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Info for parents, carers and family

The Commissioner has developed resources to help support parents, carers and families of WA children and young people.  

The Commissioner’s work has regard to the United Nations Convention on the Rights of the Child and acts on the principle that parents, families and communities have the primary role in safeguarding and promoting the wellbeing of their children and young people and should be supported in carrying out their role.

The resources provide parents, carers and families with practical tips to use with their children to help make meaningful, real-life improvements to their world.

How can you help your child to be engaged in school and learning?

School is an important part of a child’s development, so how can families and carers best support their children to do well?

The Commissioner consulted 1,800 WA school students from Years 3 to 12 on what helps their engagement at school. 

Based on their views, here are some ways families and carers can help primary and secondary students:

  • Ask children about their school work, what they find interesting and encourage them to just chat about their day at school. Do this often – no matter if they are in Year 1 or Year 12.
  • Listen carefully when your child tells you how they feel about school and respect their views and opinions.
  • Find out if your child gets the help or support they need to do their school work. Talk to the school about how to improve this if it is a problem for your child.
  • Offer help with homework or find someone who can – many students in the consultation said that they would like more help with their homework, with very few saying they did not need this.
  • Participate in school activities such as assemblies or sports carnivals when you can. Students highly valued the involvement of parents in their school.
  • Encourage your child to be at school every day. A parent or carer’s attitude on school attendance has a strong influence on their children.
  • Ask your child about how they get along with friends and other students. Find ways to help them build and maintain positive relationships with friends and other students.

“Families can help encourage children in their learning and social groups. They can talk to students about how they went at school on that day and how they are going with their friends and teachers. They can also ask if the student has any homework or school work that they need help or could be struggling with.”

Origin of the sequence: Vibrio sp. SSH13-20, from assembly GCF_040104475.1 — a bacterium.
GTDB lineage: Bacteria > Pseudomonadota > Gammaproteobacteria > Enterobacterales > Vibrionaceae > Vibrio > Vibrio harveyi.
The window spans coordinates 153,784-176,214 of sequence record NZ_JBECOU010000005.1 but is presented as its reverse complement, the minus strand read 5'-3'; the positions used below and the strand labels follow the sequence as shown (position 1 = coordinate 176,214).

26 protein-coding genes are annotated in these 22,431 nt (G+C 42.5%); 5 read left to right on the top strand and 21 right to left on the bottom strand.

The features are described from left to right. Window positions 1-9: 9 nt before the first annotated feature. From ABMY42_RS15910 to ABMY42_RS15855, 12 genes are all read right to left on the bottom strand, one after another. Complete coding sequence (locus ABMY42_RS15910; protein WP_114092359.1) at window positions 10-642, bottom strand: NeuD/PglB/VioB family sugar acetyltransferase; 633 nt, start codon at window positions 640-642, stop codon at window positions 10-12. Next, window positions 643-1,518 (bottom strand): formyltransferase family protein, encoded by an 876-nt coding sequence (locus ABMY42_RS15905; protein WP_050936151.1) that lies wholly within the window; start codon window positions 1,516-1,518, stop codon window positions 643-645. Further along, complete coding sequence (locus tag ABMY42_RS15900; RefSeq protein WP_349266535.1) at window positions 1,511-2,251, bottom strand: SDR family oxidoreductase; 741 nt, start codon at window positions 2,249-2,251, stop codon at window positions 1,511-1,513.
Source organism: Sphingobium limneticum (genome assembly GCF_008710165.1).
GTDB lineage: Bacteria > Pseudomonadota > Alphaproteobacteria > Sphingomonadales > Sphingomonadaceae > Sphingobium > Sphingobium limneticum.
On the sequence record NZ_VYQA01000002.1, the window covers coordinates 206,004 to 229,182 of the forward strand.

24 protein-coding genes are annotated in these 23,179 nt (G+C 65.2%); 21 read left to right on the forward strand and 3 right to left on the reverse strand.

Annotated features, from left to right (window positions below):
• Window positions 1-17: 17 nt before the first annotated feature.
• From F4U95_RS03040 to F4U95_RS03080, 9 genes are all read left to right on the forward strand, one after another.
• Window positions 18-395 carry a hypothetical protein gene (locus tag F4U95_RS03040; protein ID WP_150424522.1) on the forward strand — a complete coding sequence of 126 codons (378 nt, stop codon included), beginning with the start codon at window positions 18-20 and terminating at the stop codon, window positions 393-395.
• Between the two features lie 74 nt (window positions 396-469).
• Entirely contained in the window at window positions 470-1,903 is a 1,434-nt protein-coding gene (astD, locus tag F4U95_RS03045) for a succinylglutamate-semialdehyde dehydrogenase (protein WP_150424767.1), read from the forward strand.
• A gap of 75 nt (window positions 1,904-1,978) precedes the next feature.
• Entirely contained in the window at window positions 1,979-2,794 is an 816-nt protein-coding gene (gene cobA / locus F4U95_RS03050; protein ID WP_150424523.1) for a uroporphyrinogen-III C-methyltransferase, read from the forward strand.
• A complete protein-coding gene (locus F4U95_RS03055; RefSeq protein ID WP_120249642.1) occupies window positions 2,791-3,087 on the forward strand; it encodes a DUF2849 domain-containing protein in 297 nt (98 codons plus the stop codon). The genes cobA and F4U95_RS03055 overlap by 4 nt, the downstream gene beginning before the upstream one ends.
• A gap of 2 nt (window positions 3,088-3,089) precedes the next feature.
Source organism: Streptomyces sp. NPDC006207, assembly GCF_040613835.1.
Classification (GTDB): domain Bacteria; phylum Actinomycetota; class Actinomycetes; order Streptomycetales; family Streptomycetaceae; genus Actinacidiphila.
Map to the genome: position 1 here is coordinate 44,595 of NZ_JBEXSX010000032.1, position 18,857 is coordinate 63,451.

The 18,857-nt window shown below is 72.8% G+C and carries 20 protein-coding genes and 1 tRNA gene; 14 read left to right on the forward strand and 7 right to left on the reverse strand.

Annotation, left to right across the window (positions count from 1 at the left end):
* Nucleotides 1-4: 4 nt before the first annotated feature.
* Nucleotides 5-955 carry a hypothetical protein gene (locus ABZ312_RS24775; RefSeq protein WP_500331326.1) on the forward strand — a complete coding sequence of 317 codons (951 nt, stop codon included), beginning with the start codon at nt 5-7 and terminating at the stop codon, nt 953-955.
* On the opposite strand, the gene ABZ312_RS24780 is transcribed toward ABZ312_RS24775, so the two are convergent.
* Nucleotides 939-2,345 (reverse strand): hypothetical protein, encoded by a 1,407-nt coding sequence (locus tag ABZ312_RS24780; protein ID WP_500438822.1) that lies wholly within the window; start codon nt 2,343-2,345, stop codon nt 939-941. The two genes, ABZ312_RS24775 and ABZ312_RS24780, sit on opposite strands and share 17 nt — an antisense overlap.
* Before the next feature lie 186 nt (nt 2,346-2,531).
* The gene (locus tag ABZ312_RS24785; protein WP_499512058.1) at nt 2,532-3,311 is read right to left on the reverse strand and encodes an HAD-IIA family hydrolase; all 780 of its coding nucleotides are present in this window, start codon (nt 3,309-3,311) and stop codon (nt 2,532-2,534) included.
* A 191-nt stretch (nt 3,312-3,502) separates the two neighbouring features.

Download the brochure for more helpful tips:

 

 

How can you help your child feel and be safe wherever they are?

Children and young people have the right to be safe, feel safe and be treated with respect wherever they are – at home, school, clubs, churches, sport - everywhere.

Here are three main things you can do to help keep children safe wherever they are:

1. Help children to understand and speak up. 

  • Teach children about personal safety and their rights, this is just as  important as discussing fire, pool or road safety.
  • Talk regularly with children about different feelings and practise ‘what if…’ scenarios, this will help them to feel more comfortable and confident to speak to you or another reliable person about anything that worries them.
  • Discuss body signals and emotions that help tell them when they feel unsafe – like butterflies in their stomach, wobbly legs or sweaty hands.
  • Reinforce they have a right to say no to anyone – other children and young people, adults, even someone they know or trust. 

2. Choose organisations carefully and stay involved. 

  • Make sure the organisation can cater for all the specific needs of your child – physical, cultural, communication and developmental.
  • Look around at the physical environment and information available for children and young people, and check the organisation’s website, policies and social media. Drop in to visit the organisation at different times and days.
  • Engage with the organisation so you really get to know staff and volunteers and also get a sense of their values and respect for children and young people. Ask any questions you feel are important. How the staff respond to your questions will give you a sense of how they value you and your child.

3. Act appropriately on concerns if a child tells you they are being harmed or feel unsafe.

  • Be calm and supportive.
  • Listen to what they say, be patient and let them use their own words.
  • Listening supportively is more important than what you say. Reassure them it is right they told you and it’s not their fault.
  • Respect that the child may only want to reveal some details. Acknowledge their bravery in speaking up.

“[You’ll feel] mixed emotions probably because one part of you might be going, ‘uh oh am I going to get into trouble?’ and the other part might be relief because, ‘thank gosh somebody’s actually doing something about it’.” young person

For more practical tips on how to talk to your children and organisations, including a checklist for parents, download the brochure:

More useful resources

Parent's seminar - Building online resilience for children and young people

pdf 8MB Download pdf

Quality e-mental health resources - A guide for young people, parents

pdf 183Kb Download pdf

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